• This can be problematic if the other partner is still attached to the idea of no children

When There is a Serious Issue in the Relationship...

The above reasons why we question our relationships and why we love our partners are generally self-induced and can be handled with healthy communication and compromise. However, sometimes there can be serious issues in a relationship, ones that not only need professional guidance but should elicit the relationship to ultimately be terminated. We are specifically referring to domestic abuse in a relationship. Domestic abuse can include any and/or all of the following:

  • Physical violence
  • Emotional abuse
  • Verbal abuse
  • Sexual abuse
  • Control
  • Isolation
  • Using male privilege
Man beating up his wife illustrating domestic violence

Effects of Domestic Abuse

When violent and abusive behaviors become part of a relationship, there can be long-term emotional effects. In fact, according to the National Coalition of Domestic Violence, “domestic victimization is correlated with a higher rate of depression and suicidal behavior”. In addition to depression and suicide, there are other mental health concerns associated with domestic abuse which are included below:


The deep emotions of sadness and hopelessness that can manifest from a dark and abusive relationship can leave a person suffering from depression. A survivor may be feeling unworthy, unable to trust, and unmotivated about life itself.


When depression falls deeper and a person sees no hope at all in the future, suicidal thoughts, behaviors, and actions are of concern. According to Domestic Shelters- Domestic Violence Survivors at Higher Risk for Suicide, “multiple studies have found that domestic violence survivors have higher-than-average rates of suicidal thoughts, with as many as 23% of survivors having attempted suicide compared to 3 percent among populations with no prior domestic violence exposure.”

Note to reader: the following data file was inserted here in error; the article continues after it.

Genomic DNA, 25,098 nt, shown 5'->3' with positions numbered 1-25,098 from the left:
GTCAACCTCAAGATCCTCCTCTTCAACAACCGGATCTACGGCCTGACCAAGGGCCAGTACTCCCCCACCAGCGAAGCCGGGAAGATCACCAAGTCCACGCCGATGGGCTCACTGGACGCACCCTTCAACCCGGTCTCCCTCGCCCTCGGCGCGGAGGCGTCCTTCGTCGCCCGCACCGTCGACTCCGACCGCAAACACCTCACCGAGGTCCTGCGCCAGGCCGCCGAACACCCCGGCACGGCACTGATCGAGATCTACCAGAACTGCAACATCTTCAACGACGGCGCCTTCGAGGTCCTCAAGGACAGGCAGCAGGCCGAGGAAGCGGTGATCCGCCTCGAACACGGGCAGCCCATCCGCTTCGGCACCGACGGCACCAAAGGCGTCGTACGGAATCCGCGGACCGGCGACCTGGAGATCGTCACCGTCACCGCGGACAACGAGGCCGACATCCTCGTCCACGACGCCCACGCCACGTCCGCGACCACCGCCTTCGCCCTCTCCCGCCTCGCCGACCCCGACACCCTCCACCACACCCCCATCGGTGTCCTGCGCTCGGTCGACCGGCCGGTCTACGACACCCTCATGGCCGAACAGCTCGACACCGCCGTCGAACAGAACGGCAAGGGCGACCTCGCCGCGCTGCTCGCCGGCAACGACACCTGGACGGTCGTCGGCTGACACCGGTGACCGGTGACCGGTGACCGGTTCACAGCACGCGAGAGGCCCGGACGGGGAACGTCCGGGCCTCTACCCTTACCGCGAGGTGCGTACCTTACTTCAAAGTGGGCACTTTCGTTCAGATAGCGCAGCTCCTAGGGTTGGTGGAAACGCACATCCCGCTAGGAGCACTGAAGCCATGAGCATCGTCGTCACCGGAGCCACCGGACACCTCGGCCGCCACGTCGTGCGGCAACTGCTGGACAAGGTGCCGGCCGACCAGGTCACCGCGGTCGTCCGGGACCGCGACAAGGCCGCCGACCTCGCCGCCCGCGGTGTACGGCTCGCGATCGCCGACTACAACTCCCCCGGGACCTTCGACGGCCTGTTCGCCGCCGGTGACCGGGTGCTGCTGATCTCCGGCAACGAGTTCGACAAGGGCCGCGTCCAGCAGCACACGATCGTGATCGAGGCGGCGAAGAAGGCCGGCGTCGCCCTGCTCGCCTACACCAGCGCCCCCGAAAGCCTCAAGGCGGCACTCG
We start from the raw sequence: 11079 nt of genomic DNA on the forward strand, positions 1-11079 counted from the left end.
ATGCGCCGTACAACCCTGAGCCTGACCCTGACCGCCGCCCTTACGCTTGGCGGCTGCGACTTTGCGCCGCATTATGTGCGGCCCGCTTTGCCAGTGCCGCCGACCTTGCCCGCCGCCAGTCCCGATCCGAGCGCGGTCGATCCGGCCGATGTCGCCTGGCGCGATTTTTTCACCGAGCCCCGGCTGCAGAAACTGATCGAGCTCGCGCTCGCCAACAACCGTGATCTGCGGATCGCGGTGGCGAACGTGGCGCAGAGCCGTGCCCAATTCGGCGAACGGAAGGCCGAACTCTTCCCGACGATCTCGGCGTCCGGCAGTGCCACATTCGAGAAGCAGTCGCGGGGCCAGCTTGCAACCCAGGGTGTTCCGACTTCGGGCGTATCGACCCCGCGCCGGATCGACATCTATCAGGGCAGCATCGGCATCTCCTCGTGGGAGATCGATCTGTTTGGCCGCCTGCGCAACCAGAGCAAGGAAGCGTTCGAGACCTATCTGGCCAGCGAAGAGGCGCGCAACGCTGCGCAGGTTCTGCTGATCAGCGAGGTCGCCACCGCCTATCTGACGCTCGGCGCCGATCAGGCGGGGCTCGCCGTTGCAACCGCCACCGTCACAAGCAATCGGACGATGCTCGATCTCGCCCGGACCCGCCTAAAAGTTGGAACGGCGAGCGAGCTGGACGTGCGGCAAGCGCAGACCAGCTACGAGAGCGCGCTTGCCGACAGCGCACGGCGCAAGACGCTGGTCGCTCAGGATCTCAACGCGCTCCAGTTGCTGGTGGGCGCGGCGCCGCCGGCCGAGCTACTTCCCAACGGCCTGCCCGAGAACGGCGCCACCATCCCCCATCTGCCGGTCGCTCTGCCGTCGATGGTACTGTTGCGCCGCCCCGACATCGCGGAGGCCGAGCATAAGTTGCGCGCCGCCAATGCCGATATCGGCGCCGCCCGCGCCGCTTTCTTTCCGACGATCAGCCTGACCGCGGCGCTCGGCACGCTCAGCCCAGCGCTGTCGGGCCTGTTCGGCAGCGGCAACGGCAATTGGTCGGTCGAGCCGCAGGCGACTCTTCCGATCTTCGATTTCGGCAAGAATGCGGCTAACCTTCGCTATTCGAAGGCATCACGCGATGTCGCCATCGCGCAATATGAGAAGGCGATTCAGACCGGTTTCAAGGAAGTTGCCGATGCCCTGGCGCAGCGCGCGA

Worry, concern, and fear are both common and natural responses to domestic abuse. This anxiety can spill over into other aspects of a survivor’s life.

Post-Traumatic Stress Disorder

PTSD develops after a person has experienced some sort of shocking or dangerous event, such as domestic abuse. PTSD can cause survivors to have subsequent issues with panic, fear, or isolation.

Unless There’s Something Serious, Stop Looking for Problems

It is important to stop searching for issues in the relationship for you to question why you love your partner. In order to maintain a healthy mindset and healthy relationship, it is crucial for you to remind yourself that you committed to this partner for a reason. Trust yourself and trust your gut. However, if there is a serious problem, please seek professional help.

Clarity Clinic

At Clarity Clinic, we have highly trained staff who specialize in therapy and psychiatry services. To learn more about how we can support your mental health, call Clarity Clinic at (312) 815-9660 or schedule an appointment today.

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NCADV Statistics

Effects of Domestic Violence

Domestic Violence Graphics

Domestic Violence Survivors at Higher Risk for Suicide